Research and development in the realm of quantum computing is developing rapidly. The global market for quantum computing is predicted to grow to a value of over USD 10 billion by 2024. With it is increased processing power, quantum computing can do wonders for cybersecurity, but it also brings with itself potential threats that cannot be left unchecked.
What is quantum computing?
Quantum computing is a computing process that uses the principles of quantum physics to address issues too complicated for traditional computers to handle.
Particles can assume multiple states simultaneously and can even be correlated/entangled despite being at a distance, at the quantum level. These quantum phenomena are used by quantum computing to process information in radically different ways.
Quantum computing in cyber security
Quantum computing has advanced the realm of cyber security exponentially. Here are some of its applications:
As photons are nearly impossible to manipulate or intercept without the receiver noticing, quantum cryptography utilizes keys encoded on photons to encrypt messages.
Quantum random number generator
Since pseudo-random number generators are algorithms rather than truly random numbers, they are not very secure. This is the case with conventional random number generators. Quantum random number generators can produce unpredictable numbers by utilizing quantum optics.
Quantum key distribution (QKD)
Secure communications are based on the sharing of cryptographic keys, which enables confidential information flow between two or more participants. The exchange of encryption keys can be done in full secrecy thanks to QKD, which also uses elements of quantum mechanics to detect potential eavesdroppers.
Efficient identification of cyberattack
Quantum computing has the potential to help the security sector identify malware more quickly and precisely than current techniques. Deep model training becomes significantly more expensive as data sizes and complexity rise. Machine learning algorithms could become substantially quicker, more time- and energy-efficient thanks to the developing science of quantum machine learning. This could therefore result in algorithms that are more successful in recognizing and countering cutting-edge cyberattack techniques.
One example of this is antivirus software, which uses pattern recognition software to scan files for known malware signatures and prevent them from running if any of these signatures are found.
Potential threats brought by quantum computing:
Quantum computing is a technological marvel that has revolutionized the processing of data and information, but it is a boon that comes with its fair share of banes.
Harvest now, decrypt later (HNDL) model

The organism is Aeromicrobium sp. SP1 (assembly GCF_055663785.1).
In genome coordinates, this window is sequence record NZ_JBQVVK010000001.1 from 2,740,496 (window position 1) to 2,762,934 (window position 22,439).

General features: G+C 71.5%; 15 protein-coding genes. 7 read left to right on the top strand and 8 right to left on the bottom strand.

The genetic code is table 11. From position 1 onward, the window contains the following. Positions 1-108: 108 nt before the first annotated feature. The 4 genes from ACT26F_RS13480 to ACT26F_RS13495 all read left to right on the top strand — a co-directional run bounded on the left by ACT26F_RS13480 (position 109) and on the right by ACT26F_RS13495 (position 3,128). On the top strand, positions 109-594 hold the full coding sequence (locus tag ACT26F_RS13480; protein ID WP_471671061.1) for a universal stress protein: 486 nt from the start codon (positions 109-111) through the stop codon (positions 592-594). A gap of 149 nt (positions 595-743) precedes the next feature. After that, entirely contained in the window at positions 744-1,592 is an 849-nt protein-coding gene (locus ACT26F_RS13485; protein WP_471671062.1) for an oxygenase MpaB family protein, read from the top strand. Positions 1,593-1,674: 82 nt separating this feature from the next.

This is an attack in which threat actors gather encrypted data from target companies with the full expectation that the material can be decrypted at a later time, when quantum computing achieves a level of maturity that can make several widely used cryptographic methods, such as RSA, completely obsolete.
High susceptibility to cyber attacks
Most asymmetric algorithms available today are based on challenging math problems, including factoring big numbers, which, can take many years to solve by today’s computers. Studies done over 20 years ago at MIT by Peter Shor showed that a large-scale quantum computer could theoretically answer the identical problem in a matter of days or hours. Asymmetric encryption systems that rely on discrete logarithms or integer factorization for security may be cracked by future quantum computers.
Threat to encryption in Blockchain
Not only does quantum computing pose a threat to existing encryption systems, but it also has the potential to make blockchain technology very vulnerable. Blockchain is especially vulnerable to attacks that disclose a user’s private key given only the public key because it relies on the widely accepted consensus of trust, which is attained through the use of public-key cryptography.
Breaking public-key cryptography
Based on 2048-bit numbers, RSA encryption is a popular type of encryption used today, especially when delivering sensitive data over the Internet. The foundation of RSA is the difficulty of computing the product of two prime numbers. A traditional computer would need trillions of years to crack RSA encryption. Approximately 4,000 error-free qubit quantum computers might quickly outsmart RSA. But that would require more than a million of the noisy qubits of today. It might be a while before we crack that encryption, given that IBM’s 53-qubit quantum computer is now the largest quantum computer.